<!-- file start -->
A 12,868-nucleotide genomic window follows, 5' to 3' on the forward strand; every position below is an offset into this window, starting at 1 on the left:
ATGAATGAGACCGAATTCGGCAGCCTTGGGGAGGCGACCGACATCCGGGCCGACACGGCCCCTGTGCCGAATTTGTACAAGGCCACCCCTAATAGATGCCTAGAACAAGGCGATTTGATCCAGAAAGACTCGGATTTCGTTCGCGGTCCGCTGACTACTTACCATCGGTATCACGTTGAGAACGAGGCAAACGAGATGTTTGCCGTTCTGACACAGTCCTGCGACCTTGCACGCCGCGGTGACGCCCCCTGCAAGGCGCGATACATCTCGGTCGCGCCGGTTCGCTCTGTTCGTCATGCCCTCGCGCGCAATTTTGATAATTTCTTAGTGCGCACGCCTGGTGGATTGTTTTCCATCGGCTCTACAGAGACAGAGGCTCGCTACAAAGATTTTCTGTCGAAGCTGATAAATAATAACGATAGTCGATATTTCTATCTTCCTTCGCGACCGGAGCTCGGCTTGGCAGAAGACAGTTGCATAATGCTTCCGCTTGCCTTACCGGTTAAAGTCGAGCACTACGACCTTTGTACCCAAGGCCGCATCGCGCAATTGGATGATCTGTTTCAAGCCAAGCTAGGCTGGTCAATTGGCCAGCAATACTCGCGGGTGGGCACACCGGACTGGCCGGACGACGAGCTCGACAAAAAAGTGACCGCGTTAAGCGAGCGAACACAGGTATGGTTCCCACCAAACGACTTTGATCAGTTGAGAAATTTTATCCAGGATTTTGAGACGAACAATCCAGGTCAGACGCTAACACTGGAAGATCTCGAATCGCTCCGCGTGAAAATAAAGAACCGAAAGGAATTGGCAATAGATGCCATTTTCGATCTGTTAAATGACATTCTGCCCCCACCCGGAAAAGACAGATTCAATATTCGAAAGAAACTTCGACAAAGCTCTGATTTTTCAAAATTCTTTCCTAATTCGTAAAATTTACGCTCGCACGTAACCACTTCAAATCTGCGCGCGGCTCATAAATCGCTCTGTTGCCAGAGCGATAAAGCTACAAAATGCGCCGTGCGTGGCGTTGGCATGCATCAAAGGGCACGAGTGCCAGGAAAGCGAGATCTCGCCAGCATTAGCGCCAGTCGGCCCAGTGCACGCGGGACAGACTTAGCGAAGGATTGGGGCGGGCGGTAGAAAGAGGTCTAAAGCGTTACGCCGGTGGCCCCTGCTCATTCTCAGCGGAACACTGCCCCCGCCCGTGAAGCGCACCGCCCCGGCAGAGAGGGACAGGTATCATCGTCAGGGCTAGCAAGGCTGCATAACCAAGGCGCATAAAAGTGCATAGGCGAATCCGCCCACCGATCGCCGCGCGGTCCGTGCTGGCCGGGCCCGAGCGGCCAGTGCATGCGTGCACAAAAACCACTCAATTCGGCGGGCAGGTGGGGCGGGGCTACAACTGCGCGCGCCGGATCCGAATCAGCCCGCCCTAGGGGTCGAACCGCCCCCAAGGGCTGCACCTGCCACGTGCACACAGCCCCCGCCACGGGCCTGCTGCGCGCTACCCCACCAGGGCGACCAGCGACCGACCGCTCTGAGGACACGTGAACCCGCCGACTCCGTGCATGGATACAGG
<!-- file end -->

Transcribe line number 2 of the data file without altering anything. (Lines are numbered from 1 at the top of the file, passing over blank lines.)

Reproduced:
ATGAATGAGACCGAATTCGGCAGCCTTGGGGAGGCGACCGACATCCGGGCCGACACGGCCCCTGTGCCGAATTTGTACAAGGCCACCCCTAATAGATGCCTAGAACAAGGCGATTTGATCCAGAAAGACTCGGATTTCGTTCGCGGTCCGCTGACTACTTACCATCGGTATCACGTTGAGAACGAGGCAAACGAGATGTTTGCCGTTCTGACACAGTCCTGCGACCTTGCACGCCGCGGTGACGCCCCCTGCAAGGCGCGATACATCTCGGTCGCGCCGGTTCGCTCTGTTCGTCATGCCCTCGCGCGCAATTTTGATAATTTCTTAGTGCGCACGCCTGGTGGATTGTTTTCCATCGGCTCTACAGAGACAGAGGCTCGCTACAAAGATTTTCTGTCGAAGCTGATAAATAATAACGATAGTCGATATTTCTATCTTCCTTCGCGACCGGAGCTCGGCTTGGCAGAAGACAGTTGCATAATGCTTCCGCTTGCCTTACCGGTTAAAGTCGAGCACTACGACCTTTGTACCCAAGGCCGCATCGCGCAATTGGATGATCTGTTTCAAGCCAAGCTAGGCTGGTCAATTGGCCAGCAATACTCGCGGGTGGGCACACCGGACTGGCCGGACGACGAGCTCGACAAAAAAGTGACCGCGTTAAGCGAGCGAACACAGGTATGGTTCCCACCAAACGACTTTGATCAGTTGAGAAATTTTATCCAGGATTTTGAGACGAACAATCCAGGTCAGACGCTAACACTGGAAGATCTCGAATCGCTCCGCGTGAAAATAAAGAACCGAAAGGAATTGGCAATAGATGCCATTTTCGATCTGTTAAATGACATTCTGCCCCCACCCGGAAAAGACAGATTCAATATTCGAAAGAAACTTCGACAAAGCTCTGATTTTTCAAAATTCTTTCCTAATTCGTAAAATTTACGCTCGCACGTAACCACTTCAAATCTGCGCGCGGCTCATAAATCGCTCTGTTGCCAGAGCGATAAAGCTACAAAATGCGCCGTGCGTGGCGTTGGCATGCATCAAAGGGCACGAGTGCCAGGAAAGCGAGATCTCGCCAGCATTAGCGCCAGTCGGCCCAGTGCACGCGGGACAGACTTAGCGAAGGATTGGGGCGGGCGGTAGAAAGAGGTCTAAAGCGTTACGCCGGTGGCCCCTGCTCATTCTCAGCGGAACACTGCCCCCGCCCGTGAAGCGCACCGCCCCGGCAGAGAGGGACAGGTATCATCGTCAGGGCTAGCAAGGCTGCATAACCAAGGCGCATAAAAGTGCATAGGCGAATCCGCCCACCGATCGCCGCGCGGTCCGTGCTGGCCGGGCCCGAGCGGCCAGTGCATGCGTGCACAAAAACCACTCAATTCGGCGGGCAGGTGGGGCGGGGCTACAACTGCGCGCGCCGGATCCGAATCAGCCCGCCCTAGGGGTCGAACCGCCCCCAAGGGCTGCACCTGCCACGTGCACACAGCCCCCGCCACGGGCCTGCTGCGCGCTACCCCACCAGGGCGACCAGCGACCGACCGCTCTGAGGACACGTGAACCCGCCGACTCCGTGCATGGATACAGG